Wherever you look, the bullshit in politics is so ripe that comment is unnecessary. It speaks for itself.
‘I have no truck with bullying or intimidation in whatever form it is,’ Mr Morrison said. ‘‘I am the father of two young daughters and I have no truck with that sort of behaviour.
‘One of the things we are moving quickly to do is restore the strong culture in the Liberal Party and bring the party together and show the stability and unity that is necessary.’
Australian Financial Review 30 August, 2018
A senior Liberal source familiar with the situation said when the police came investigating, Senator Cash ‘was asked to co-operate and she didn’t’.
She instead referred the police to her public statements on the issue, telling them, ‘I said everything I know at Senate estimates, I have nothing to add,’ the source claimed.
She was subsequently subpoenaed by the AWU as a witness. She instructed her lawyers to fight the subpoena.
Sources close to the senator rejected the assertion she was unco-operative. They say her reference to her public statements was the equivalent of giving a voluntary statement and the police were satisfied because ‘there was no follow-up by the AFP’.
Senator Cash declined to comment on the matter, saying her focus was about moving past the events of last week.
Australian Financial Review 31 August, 2018
Former Liberal Senator Helen Kroger, who chairs the party’s women committee, says, however, that the party does not have a bullying problem, although she acknowledged that it should have more female representation. ‘I feel deeply sorry for Julia Banks’, Kroger told the ABC. ‘But politics is a career not for everyone. That’s the bottom line.
Australian Financial Review, 1-2 September, 2018
Cue West Australian Liberal MP Andrew Hastie, who on Friday turned up at a rally of striking members of the Australian Workers’ Union rally, 31 days into an industrial dispute with aluminium maker Alcoa. Mr Hastie – a so-called ‘‘conservative’’ Liberal MP – told the striking workers from a labour collective once led by Labor leader Bill Shorten that he supported their demands for better redundancy payouts and for minimum staffing levels. The former SAS officer blamed irresponsible climate policy for driving up power prices so much that it was forcing companies to screw down workers’ conditions.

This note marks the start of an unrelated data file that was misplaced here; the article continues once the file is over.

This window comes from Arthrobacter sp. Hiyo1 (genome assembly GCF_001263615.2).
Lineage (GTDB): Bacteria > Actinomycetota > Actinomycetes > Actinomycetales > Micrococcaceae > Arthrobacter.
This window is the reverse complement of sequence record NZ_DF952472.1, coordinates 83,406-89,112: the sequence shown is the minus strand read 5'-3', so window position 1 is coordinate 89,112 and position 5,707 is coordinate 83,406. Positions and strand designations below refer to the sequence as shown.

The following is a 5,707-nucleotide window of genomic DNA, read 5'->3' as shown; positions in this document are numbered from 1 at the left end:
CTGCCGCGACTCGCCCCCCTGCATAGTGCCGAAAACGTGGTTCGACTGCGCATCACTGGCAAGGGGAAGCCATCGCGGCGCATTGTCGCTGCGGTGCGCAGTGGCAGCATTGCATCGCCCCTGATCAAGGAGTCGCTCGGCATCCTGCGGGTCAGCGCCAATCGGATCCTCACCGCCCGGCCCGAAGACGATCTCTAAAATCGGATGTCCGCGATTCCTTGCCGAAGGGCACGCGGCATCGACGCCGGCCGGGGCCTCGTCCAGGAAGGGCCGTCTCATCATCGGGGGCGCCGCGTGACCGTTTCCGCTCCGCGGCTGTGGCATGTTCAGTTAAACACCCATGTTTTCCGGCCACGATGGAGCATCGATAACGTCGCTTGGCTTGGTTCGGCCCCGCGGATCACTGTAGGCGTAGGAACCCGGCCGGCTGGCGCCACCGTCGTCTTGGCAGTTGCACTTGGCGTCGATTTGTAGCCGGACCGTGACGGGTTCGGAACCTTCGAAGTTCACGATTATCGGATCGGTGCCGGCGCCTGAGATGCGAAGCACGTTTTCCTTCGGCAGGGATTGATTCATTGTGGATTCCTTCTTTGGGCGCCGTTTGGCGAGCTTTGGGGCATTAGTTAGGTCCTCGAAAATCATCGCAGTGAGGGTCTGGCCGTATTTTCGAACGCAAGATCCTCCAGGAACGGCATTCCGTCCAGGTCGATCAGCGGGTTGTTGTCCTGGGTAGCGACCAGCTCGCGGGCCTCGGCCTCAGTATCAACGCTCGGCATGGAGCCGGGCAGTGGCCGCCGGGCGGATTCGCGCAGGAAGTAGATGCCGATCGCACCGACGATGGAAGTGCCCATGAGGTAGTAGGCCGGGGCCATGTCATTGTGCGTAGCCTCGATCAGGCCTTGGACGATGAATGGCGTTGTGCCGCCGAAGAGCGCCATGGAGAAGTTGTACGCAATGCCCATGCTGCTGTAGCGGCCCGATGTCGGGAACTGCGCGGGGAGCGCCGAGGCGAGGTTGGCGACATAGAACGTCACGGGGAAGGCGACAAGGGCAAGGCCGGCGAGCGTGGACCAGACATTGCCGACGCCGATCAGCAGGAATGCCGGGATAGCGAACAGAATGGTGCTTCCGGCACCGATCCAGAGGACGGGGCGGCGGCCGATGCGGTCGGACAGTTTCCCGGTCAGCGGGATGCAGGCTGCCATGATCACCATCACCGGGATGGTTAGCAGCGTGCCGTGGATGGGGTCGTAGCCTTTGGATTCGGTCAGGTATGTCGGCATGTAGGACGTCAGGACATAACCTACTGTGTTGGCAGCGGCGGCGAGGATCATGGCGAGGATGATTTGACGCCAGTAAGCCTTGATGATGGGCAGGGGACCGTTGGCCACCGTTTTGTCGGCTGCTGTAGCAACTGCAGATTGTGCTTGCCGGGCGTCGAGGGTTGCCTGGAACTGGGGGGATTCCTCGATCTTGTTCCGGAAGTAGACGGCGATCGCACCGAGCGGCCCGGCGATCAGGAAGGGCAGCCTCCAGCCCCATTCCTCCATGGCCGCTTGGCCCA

Australian Financial Review 10 September 2018
An outspoken critic of subsidies for renewable forms of energy like wind farms and solar panels, Taylor said: ‘There will be no ideology in what I do. My goal, the goal of my department and the goal of the electricity sector, must be simple and unambiguous – get prices down while keeping the lights on.’
The Guardian, 10 September, 2018
The premier and several senior colleagues acknowledged that Turnbull’s knifing had deterred some voters in Wagga but the federal senator Jim Molan dismissed those concerns, saying it ‘wasn’t a factor.
‘People were very disappointed that we were spending time taking about ourselves and to ourselves but it’s something that every now and again that you’ve got to go through,’ Molan said. ‘We don’t go through leadership spill for fun, I can tell you that.’
The Guardian, 10 September, 2018
I did say that comment was unnecessary, but the AFR did publish the following letter.
The evil of banality
Phillip Coorey had a destabilising effect on my breakfast this morning. He said (‘Keystone coup’) that Tony Abbott may be the last one left standing in the fallout of the latest disaster in the Liberal Party. But I was soon returned to that trance-like torpor that Australians fall into when confronted with the sheer banality of their politicians (‘Cash declined to give statement to the police’). When asked about her role in another self-incurred fiasco, Senator Cash declined to comment. She said ‘her focus was about moving past the events of last week.’
This is a world record for inanity.
The tragedy is that that is just what most Australians want Tony Abbott and Michaelia Cash to do – move on. For citations you could have your pick of Dickens ‘It is a far, far better thing that I do, than I have ever done,’ or Shakespeare, ‘Nothing in his life became him like the leaving it’.
But, then, did some dolorous soul raise the question of employability?